How to alienate and loose disabled customers

It’s coming up to our first wedding anniversary and as we haven’t had a holiday together this year, we thought we’d celebrate with a trip to Scotland.  I’d always wanted to go but as yet, we haven’t got round to it.

We settled on a few days in Edinburgh and as one of my friends works for a Travel Club Elite, I decided to ask her if she could find me a good deal on a hotel.  After some searching around, she found some serviced apartments not too far from the City Centre. Before we booked, my friend wanted to ensure that they were wheelchair accessible. I must confess that this is something I sometimes take for granted but I am particularly grateful that my friend insisted on checking, not once but twice.  When she phoned their customer service team, they informed her that the apartments hadn’t been adapted to cater for wheelchairs .  They didn’t know if the doors were wide enough to accommodate a wheelchair.  However , she was assured that the building had a lift.

As I have some mobility and the apartments appeared to be fairly new, I reasoned that in this day and age, they must be able to accommodate at least a manual wheelchair and for a few days,  they would be suitable and so my friend proceeded with the booking.  But I didn’t have too long to get excited.

Within an hour, I got a call from my friend who told me that contrary to what she had been told, the apartment building didn’t actually have a lift after all.    She had double checked the website and discovered somewhere under their FAQs, that the building couldn’t accommodate a wheelchair.  When she phoned the complex to point this out, she was offered an alternative apartment block but at a higher price!  Needless to say, I turned down this offer and cancelled the original booking.

There are several lessons in this story for other businesses, whether they are large or small and regardless of their sector.   Firstly, the customer service team had very little knowledge of what they could provide to disabled customers and even gave incorrect information.  As I’ve mentioned previously, disabled people in the UK have a huge spending power, overall it’s reported to be about £50 billion per year.  So, if a business fails to have even a basic disability awareness, then it is turning its back on a very profitable customer base.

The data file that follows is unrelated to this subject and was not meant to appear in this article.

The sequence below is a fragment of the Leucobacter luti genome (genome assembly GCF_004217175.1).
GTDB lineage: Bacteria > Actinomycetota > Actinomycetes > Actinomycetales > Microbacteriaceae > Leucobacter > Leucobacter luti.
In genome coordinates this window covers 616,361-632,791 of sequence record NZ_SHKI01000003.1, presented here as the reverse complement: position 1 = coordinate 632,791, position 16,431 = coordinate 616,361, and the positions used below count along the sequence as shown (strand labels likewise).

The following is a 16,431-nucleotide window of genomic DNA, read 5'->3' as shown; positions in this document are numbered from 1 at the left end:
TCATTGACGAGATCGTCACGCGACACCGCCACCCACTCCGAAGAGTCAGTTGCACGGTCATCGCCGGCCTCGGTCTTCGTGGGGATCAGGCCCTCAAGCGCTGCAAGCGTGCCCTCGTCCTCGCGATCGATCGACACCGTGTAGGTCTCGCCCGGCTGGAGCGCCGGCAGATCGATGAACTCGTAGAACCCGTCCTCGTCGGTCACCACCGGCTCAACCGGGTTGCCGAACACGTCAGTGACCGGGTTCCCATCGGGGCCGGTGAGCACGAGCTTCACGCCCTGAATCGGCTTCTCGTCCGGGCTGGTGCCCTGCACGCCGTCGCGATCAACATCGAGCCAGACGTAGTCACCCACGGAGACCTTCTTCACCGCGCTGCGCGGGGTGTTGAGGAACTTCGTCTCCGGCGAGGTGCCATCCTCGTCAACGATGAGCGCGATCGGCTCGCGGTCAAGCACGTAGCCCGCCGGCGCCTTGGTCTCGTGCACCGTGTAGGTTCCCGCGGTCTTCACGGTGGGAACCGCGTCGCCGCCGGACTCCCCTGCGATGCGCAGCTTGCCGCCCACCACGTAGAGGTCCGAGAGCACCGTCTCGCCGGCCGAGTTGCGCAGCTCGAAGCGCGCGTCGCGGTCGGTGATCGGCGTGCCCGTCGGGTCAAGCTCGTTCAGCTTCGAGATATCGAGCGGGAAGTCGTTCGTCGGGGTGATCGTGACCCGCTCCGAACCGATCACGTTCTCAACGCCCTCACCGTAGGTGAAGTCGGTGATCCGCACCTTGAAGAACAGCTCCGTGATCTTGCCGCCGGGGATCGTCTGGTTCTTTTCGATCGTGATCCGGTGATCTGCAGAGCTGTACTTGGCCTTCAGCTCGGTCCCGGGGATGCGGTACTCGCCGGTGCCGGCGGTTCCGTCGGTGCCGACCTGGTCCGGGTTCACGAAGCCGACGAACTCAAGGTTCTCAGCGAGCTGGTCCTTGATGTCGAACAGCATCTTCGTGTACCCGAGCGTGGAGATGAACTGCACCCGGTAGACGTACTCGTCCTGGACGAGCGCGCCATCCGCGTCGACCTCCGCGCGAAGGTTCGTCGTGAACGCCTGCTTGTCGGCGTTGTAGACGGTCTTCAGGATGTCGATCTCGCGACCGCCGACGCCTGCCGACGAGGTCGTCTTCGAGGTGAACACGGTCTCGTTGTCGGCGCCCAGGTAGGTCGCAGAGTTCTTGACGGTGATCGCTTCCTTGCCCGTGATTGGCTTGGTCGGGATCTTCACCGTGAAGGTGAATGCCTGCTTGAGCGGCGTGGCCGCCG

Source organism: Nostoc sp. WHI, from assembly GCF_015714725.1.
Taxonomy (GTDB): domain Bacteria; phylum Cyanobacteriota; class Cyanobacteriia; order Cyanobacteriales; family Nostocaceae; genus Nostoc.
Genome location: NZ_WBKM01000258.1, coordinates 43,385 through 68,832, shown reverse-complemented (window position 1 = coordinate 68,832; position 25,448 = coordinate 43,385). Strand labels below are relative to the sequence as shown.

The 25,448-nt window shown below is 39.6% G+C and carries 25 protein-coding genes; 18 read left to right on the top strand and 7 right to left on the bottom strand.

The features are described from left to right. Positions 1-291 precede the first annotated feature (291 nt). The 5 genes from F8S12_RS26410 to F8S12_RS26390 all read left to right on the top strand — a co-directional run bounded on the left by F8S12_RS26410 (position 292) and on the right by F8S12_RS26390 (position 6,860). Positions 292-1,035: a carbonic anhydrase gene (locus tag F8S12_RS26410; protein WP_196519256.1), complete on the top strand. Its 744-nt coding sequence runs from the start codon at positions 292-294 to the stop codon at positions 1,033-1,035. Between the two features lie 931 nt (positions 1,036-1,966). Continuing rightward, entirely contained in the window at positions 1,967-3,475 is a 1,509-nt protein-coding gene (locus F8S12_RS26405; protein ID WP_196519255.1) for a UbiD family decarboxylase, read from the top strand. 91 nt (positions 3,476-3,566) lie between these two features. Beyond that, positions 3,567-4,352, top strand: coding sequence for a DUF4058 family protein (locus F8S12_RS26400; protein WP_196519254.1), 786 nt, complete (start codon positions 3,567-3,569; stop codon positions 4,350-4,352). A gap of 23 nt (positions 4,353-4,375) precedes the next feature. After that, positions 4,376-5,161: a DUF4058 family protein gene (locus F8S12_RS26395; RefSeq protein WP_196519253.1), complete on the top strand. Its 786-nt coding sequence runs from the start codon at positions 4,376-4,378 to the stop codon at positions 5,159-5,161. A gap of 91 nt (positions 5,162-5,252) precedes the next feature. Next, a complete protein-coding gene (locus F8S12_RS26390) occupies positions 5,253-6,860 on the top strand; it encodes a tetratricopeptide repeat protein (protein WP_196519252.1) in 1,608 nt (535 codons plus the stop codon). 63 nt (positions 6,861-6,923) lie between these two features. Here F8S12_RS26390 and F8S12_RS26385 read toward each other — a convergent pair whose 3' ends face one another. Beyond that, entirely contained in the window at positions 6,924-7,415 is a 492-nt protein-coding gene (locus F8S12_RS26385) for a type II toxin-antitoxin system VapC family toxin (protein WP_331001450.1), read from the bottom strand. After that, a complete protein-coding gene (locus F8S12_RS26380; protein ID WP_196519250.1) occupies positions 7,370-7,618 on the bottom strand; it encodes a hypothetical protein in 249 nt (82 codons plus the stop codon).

Secondly, accessibility isn’t just about physical access and adaptations.  It’s just as much about accessibility of information.  If the website had been clearer and easier to navigate, I probably would have booked the accessible apartments to begin with and would be none the wiser that they were more expensive.  By being offered the more expensive apartments as an alternative, it felt as if I was being penalised for being disabled and so out of principle, they lost my booking.

Remember the saying:  A customer with a good experience will probably tell 2 or 3 other people but a customer who’s had a bad experience will tell at least 10.  So go right back to basics in your business.  Take a step back from your business and ask:  How do we stack up for our disabled customers?  If you’re not sure, contact Flyinglady and request one of our Accessibility Assessments.  It’s really important that you and your staff are aware of how accessible your business is and if necessary, understand and implement changes to make your business more accessible.

Then consider this:  Are you losing out on sales because of a lack of disability awareness among your staff?  It turned out that this company could in fact meet my needs as a disabled customer.  They had what I wanted to purchase all along but their lack of knowledge about what they could offer me and the inaccessibility of the information caused them to loose the sale.

So make sure your business isn’t needlessly losing sales due to a lack of knowledge. Get your staff knowledge up-to-date by booking a disability awareness session.

Now, where to go for our anniversary . . .?!

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